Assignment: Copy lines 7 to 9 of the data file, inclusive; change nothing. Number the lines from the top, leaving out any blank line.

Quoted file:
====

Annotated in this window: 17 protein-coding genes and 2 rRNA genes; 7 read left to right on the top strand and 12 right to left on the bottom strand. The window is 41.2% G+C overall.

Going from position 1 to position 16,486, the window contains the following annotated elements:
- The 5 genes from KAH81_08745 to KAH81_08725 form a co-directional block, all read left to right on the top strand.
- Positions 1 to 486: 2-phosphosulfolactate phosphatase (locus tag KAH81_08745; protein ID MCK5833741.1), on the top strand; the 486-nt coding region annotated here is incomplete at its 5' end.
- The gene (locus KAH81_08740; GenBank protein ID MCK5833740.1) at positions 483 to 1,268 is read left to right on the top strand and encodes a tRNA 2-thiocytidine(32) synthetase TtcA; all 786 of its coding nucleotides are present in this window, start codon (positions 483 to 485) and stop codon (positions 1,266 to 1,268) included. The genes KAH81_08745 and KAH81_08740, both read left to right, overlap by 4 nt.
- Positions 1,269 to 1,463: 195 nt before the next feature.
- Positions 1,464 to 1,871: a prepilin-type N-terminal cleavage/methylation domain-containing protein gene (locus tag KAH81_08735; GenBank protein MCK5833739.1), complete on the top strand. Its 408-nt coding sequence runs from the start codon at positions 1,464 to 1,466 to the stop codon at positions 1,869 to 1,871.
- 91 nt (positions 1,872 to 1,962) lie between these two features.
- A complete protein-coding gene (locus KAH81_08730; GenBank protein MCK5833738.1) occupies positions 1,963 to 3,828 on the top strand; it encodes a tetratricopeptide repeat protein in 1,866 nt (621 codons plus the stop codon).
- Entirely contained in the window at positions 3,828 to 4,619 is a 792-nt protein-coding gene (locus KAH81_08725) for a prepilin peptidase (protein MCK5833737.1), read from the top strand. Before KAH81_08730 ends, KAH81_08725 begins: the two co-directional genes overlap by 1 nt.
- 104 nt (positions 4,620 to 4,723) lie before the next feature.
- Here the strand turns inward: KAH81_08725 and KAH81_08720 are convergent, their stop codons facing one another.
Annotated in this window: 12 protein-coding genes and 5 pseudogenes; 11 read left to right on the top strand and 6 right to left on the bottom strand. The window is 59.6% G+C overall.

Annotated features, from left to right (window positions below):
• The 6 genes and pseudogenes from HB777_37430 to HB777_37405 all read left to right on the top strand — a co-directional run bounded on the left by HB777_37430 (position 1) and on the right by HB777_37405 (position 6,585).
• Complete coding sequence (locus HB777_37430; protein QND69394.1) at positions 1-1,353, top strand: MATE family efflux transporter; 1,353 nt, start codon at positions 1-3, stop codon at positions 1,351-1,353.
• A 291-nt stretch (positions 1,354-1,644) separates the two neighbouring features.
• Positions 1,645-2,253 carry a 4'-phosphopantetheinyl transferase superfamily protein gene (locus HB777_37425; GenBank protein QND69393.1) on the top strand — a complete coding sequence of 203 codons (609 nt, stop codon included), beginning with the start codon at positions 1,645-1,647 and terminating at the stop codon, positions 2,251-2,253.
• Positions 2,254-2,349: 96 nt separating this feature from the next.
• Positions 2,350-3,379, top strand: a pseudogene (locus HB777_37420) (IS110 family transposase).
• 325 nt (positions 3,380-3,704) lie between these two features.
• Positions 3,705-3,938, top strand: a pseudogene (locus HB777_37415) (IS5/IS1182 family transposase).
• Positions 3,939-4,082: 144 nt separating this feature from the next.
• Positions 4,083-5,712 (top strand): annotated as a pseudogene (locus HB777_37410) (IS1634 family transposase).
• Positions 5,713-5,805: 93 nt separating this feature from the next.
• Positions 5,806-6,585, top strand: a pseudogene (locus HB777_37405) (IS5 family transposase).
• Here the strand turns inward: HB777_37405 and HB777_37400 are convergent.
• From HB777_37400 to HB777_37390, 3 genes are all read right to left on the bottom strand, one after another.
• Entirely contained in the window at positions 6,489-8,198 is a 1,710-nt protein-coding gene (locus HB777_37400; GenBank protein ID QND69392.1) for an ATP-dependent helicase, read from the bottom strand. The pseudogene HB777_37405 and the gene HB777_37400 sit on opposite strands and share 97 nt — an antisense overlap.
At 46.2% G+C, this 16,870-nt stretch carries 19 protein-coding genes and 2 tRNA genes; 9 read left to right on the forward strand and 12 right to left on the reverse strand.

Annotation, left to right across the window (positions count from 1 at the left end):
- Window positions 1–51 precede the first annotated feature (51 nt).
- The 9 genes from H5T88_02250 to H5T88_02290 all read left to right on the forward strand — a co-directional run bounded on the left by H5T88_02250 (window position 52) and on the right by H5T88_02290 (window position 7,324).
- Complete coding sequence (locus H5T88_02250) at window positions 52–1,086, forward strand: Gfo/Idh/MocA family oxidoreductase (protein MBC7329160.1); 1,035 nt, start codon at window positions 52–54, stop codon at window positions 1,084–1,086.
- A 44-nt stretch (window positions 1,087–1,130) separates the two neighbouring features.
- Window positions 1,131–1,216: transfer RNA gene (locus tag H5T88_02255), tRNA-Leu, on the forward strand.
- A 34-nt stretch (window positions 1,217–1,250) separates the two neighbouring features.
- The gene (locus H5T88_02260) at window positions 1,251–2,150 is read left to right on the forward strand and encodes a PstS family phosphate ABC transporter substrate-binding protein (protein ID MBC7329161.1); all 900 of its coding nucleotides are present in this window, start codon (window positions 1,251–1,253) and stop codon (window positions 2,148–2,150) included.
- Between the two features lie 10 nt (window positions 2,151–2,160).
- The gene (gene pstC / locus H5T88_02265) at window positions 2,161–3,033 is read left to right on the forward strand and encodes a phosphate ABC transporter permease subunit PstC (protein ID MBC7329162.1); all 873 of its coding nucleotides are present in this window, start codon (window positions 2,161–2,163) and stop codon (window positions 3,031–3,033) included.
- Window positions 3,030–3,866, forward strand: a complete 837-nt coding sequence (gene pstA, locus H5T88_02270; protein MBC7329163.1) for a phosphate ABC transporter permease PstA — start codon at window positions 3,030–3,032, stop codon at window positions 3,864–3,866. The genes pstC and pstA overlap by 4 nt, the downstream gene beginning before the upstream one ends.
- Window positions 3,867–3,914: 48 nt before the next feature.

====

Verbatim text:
- Positions 1,464 to 1,871: a prepilin-type N-terminal cleavage/methylation domain-containing protein gene (locus tag KAH81_08735; GenBank protein MCK5833739.1), complete on the top strand. Its 408-nt coding sequence runs from the start codon at positions 1,464 to 1,466 to the stop codon at positions 1,869 to 1,871.
- 91 nt (positions 1,872 to 1,962) lie between these two features.
- A complete protein-coding gene (locus KAH81_08730; GenBank protein MCK5833738.1) occupies positions 1,963 to 3,828 on the top strand; it encodes a tetratricopeptide repeat protein in 1,866 nt (621 codons plus the stop codon).